Is the wedge product $\wedge : \Lambda^{p}(V) \otimes \Lambda^{q}(V) \to \Lambda^{p+q}(V)$ surjective, for $V$ a real vector space of finite dimension? What dimension does its kernel have?


Let $(v_{1} , \ldots , v_{n})$ be a basis for $V$. Then a basis for $\bigwedge^{p}V$ is given by $(v_{I}|I \; p\text{-multi-index})$, where a multi-index is ordered (i.e. $i_{1} < \dots <i_{p}$) and for $I=(i_{1}, \ldots , i_{p})$ we set $v_{I} = v_{i_{1}} \wedge \dots \wedge v_{i_{p}}$.

Then you can see the map is surjective. Suppose you want to see you can reach $v_{I}$ where $I$ is a $(p+q)$-multi-index. You can split it in $I_{1}=(i_{1} , \ldots , i_{p})$ and $I_{2}=(i_{p+1} , \ldots , i_{p+q})$. Then $v_{I}$ is the image of $v_{I_{1}} \otimes v_{I_{2}}$.

For dimensions, you know (it follows from the basis we exhibited) that $\mathrm{dim}\bigwedge^{p}V= \binom{n}{p}$, where $n = \dim V$. Hence the dimension of the kernel is $\binom{n}{p}\binom{n}{q}-\binom{n}{p+q}$.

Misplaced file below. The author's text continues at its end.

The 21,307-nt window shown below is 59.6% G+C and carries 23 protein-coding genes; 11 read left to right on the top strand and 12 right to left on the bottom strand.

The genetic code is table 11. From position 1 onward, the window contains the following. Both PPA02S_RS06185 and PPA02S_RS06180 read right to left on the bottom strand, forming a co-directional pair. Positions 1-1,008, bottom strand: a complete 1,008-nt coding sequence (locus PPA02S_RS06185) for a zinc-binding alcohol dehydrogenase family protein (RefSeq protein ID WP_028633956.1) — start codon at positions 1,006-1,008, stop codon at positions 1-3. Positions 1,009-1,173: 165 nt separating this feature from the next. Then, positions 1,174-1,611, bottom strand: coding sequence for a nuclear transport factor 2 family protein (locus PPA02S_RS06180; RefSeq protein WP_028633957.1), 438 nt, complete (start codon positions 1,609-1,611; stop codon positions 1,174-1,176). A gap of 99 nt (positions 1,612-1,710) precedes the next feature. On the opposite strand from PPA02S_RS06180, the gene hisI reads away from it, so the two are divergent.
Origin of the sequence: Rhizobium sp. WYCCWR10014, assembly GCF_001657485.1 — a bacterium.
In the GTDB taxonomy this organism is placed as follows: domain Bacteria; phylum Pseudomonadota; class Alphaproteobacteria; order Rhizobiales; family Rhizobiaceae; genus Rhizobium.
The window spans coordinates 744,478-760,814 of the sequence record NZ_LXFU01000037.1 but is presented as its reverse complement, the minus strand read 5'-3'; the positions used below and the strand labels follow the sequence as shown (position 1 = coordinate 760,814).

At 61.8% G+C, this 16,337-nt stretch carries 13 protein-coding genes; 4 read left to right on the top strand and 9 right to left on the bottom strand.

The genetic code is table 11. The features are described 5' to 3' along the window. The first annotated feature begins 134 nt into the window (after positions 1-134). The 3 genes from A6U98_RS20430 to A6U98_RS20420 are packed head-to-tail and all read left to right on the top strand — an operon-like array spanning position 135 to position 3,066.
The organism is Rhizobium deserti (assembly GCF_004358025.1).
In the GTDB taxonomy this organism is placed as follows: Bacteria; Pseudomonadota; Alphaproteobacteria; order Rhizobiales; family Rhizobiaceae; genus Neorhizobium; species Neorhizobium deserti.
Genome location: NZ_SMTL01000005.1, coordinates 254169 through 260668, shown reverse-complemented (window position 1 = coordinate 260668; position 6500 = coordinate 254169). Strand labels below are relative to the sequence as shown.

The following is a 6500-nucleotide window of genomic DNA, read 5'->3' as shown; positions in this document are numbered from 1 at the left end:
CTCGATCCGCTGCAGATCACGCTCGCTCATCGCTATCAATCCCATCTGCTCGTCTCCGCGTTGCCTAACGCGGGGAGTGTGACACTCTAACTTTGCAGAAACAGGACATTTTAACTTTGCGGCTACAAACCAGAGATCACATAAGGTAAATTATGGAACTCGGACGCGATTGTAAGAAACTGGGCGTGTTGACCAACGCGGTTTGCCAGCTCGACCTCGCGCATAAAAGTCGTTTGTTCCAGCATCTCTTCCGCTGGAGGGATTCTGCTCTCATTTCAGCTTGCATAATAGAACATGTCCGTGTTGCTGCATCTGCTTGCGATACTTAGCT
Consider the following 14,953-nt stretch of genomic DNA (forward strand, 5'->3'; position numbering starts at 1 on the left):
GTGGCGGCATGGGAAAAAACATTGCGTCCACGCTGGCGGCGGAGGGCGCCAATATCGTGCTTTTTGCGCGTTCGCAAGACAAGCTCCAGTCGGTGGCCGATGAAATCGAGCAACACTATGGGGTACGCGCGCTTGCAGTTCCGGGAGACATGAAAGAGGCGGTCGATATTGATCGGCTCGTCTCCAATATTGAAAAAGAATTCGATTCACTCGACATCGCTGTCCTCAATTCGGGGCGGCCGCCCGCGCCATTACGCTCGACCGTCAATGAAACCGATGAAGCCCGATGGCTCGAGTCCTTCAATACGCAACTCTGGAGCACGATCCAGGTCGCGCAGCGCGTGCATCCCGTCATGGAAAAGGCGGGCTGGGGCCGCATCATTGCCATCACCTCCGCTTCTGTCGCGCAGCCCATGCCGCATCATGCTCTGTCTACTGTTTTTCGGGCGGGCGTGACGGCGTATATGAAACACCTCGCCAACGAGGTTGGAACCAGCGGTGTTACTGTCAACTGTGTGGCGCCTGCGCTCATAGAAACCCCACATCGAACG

• $\begingroup$ Thanks, this is what i guessed. This should then imply that the category with objects $V^{\wedge i}$ together with the bifunctor $\wedge$ is monoidal, right? $\endgroup$ – user83496 Apr 26 '14 at 13:45
  • $\begingroup$ Unfortunately I am not that good in category theory. You'd better edit the question including this point. @TedShifrin Once you can show that a basis is in the image of a linear map, then by linear combinations you get that the map is surjective. $\endgroup$ – Stefano Apr 26 '14 at 14:04

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